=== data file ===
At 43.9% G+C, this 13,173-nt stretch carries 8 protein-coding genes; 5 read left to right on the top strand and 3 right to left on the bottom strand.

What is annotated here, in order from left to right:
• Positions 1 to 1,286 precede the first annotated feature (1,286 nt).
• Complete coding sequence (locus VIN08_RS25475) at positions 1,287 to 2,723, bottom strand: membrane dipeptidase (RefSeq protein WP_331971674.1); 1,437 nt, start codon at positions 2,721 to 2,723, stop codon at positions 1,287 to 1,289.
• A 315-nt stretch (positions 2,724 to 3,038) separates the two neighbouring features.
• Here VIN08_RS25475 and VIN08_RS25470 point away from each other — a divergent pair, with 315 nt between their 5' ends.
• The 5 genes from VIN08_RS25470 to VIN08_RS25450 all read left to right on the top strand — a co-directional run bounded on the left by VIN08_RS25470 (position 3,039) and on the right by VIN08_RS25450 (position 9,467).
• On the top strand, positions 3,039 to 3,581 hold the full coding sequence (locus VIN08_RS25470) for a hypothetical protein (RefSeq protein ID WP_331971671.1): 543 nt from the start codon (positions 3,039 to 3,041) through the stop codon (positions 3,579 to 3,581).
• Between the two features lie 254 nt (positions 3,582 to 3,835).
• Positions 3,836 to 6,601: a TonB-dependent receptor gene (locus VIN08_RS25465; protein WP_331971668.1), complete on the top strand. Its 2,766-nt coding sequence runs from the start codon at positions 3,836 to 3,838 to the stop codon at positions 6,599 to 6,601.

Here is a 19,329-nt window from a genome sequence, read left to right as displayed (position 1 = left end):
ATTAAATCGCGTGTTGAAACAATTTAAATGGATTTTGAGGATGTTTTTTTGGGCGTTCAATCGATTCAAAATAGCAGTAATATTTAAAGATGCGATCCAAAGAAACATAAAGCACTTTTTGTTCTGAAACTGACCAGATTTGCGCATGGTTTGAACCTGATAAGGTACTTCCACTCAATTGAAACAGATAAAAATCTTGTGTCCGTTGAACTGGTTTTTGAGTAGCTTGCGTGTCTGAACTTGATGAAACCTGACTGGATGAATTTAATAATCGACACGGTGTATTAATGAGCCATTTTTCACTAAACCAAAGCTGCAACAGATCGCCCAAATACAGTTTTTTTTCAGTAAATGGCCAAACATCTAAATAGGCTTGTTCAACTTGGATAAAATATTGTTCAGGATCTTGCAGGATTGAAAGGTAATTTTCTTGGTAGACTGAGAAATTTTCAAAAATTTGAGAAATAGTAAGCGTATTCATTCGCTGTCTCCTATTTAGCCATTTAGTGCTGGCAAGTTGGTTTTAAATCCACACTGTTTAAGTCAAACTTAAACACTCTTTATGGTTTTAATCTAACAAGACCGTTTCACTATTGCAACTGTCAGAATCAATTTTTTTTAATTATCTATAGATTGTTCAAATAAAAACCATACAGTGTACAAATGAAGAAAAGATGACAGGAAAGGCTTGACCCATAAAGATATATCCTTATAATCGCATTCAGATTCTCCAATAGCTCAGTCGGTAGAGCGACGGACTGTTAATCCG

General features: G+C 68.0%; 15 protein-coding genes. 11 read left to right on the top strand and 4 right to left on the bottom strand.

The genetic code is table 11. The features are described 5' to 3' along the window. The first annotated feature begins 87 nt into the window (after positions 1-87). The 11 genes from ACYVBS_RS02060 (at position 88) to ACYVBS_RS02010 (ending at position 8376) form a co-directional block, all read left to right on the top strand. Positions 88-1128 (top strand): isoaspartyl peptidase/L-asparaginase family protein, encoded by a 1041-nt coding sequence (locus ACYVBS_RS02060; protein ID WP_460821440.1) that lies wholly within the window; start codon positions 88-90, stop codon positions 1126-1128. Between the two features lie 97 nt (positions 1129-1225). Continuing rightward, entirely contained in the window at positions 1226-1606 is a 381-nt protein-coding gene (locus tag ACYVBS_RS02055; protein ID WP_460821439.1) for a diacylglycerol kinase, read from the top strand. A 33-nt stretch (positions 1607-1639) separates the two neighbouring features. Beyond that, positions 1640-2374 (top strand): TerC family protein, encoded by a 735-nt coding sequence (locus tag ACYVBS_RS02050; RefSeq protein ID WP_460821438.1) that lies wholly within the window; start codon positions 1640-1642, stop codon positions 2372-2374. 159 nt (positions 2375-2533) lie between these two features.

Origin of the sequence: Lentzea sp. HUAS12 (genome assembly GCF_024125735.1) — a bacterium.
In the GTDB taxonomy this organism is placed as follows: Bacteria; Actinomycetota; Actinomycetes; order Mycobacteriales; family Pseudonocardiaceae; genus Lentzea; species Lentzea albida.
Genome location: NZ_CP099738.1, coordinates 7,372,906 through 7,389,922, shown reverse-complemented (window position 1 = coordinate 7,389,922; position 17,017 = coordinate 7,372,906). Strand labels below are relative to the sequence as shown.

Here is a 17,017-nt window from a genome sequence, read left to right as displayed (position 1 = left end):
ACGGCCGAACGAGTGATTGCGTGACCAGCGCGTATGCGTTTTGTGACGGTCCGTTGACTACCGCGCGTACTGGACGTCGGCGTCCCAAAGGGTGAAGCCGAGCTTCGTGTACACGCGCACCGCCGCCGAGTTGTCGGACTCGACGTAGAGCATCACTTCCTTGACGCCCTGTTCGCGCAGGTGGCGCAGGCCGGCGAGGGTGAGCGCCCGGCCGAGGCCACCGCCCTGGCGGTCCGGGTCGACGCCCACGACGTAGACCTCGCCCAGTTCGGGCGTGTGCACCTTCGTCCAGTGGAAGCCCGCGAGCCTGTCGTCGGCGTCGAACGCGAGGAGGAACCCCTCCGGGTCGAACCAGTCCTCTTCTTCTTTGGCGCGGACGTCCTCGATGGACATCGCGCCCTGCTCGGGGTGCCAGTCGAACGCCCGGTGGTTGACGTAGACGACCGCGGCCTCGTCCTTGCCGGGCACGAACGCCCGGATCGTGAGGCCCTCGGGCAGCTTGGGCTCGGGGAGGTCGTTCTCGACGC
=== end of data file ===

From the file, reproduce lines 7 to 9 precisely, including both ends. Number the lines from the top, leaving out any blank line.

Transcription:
• The 5 genes from VIN08_RS25470 to VIN08_RS25450 all read left to right on the top strand — a co-directional run bounded on the left by VIN08_RS25470 (position 3,039) and on the right by VIN08_RS25450 (position 9,467).
• On the top strand, positions 3,039 to 3,581 hold the full coding sequence (locus VIN08_RS25470) for a hypothetical protein (RefSeq protein ID WP_331971671.1): 543 nt from the start codon (positions 3,039 to 3,041) through the stop codon (positions 3,579 to 3,581).
• Between the two features lie 254 nt (positions 3,582 to 3,835).